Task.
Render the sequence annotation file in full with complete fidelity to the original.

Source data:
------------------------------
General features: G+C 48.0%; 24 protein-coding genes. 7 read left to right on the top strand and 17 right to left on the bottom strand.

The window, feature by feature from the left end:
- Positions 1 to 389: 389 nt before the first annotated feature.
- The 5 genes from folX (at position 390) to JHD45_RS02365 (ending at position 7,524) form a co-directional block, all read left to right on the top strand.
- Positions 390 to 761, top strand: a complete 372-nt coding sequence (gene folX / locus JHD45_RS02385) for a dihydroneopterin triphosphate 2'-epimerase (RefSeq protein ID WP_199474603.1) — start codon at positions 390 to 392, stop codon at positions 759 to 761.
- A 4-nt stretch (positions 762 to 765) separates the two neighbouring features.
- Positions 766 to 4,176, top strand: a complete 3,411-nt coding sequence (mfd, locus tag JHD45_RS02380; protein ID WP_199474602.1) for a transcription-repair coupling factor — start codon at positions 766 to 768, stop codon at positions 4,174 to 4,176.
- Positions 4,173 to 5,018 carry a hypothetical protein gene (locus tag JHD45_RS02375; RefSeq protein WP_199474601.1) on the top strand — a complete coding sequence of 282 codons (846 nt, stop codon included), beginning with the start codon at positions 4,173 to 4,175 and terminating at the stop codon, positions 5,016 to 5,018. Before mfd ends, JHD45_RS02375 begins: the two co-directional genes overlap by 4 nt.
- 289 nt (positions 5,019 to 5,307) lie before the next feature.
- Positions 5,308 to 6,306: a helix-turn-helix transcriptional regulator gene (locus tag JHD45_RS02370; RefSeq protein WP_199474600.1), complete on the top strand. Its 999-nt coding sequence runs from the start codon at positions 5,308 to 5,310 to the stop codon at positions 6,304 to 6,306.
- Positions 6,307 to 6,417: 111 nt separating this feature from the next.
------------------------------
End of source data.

General features: G+C 48.0%; 24 protein-coding genes. 7 read left to right on the top strand and 17 right to left on the bottom strand.

The window, feature by feature from the left end:
- Positions 1 to 389: 389 nt before the first annotated feature.
- The 5 genes from folX (at position 390) to JHD45_RS02365 (ending at position 7,524) form a co-directional block, all read left to right on the top strand.
- Positions 390 to 761, top strand: a complete 372-nt coding sequence (gene folX / locus JHD45_RS02385) for a dihydroneopterin triphosphate 2'-epimerase (RefSeq protein ID WP_199474603.1) — start codon at positions 390 to 392, stop codon at positions 759 to 761.
- A 4-nt stretch (positions 762 to 765) separates the two neighbouring features.
- Positions 766 to 4,176, top strand: a complete 3,411-nt coding sequence (mfd, locus tag JHD45_RS02380; protein ID WP_199474602.1) for a transcription-repair coupling factor — start codon at positions 766 to 768, stop codon at positions 4,174 to 4,176.
- Positions 4,173 to 5,018 carry a hypothetical protein gene (locus tag JHD45_RS02375; RefSeq protein WP_199474601.1) on the top strand — a complete coding sequence of 282 codons (846 nt, stop codon included), beginning with the start codon at positions 4,173 to 4,175 and terminating at the stop codon, positions 5,016 to 5,018. Before mfd ends, JHD45_RS02375 begins: the two co-directional genes overlap by 4 nt.
- 289 nt (positions 5,019 to 5,307) lie before the next feature.
- Positions 5,308 to 6,306: a helix-turn-helix transcriptional regulator gene (locus tag JHD45_RS02370; RefSeq protein WP_199474600.1), complete on the top strand. Its 999-nt coding sequence runs from the start codon at positions 5,308 to 5,310 to the stop codon at positions 6,304 to 6,306.
- Positions 6,307 to 6,417: 111 nt separating this feature from the next.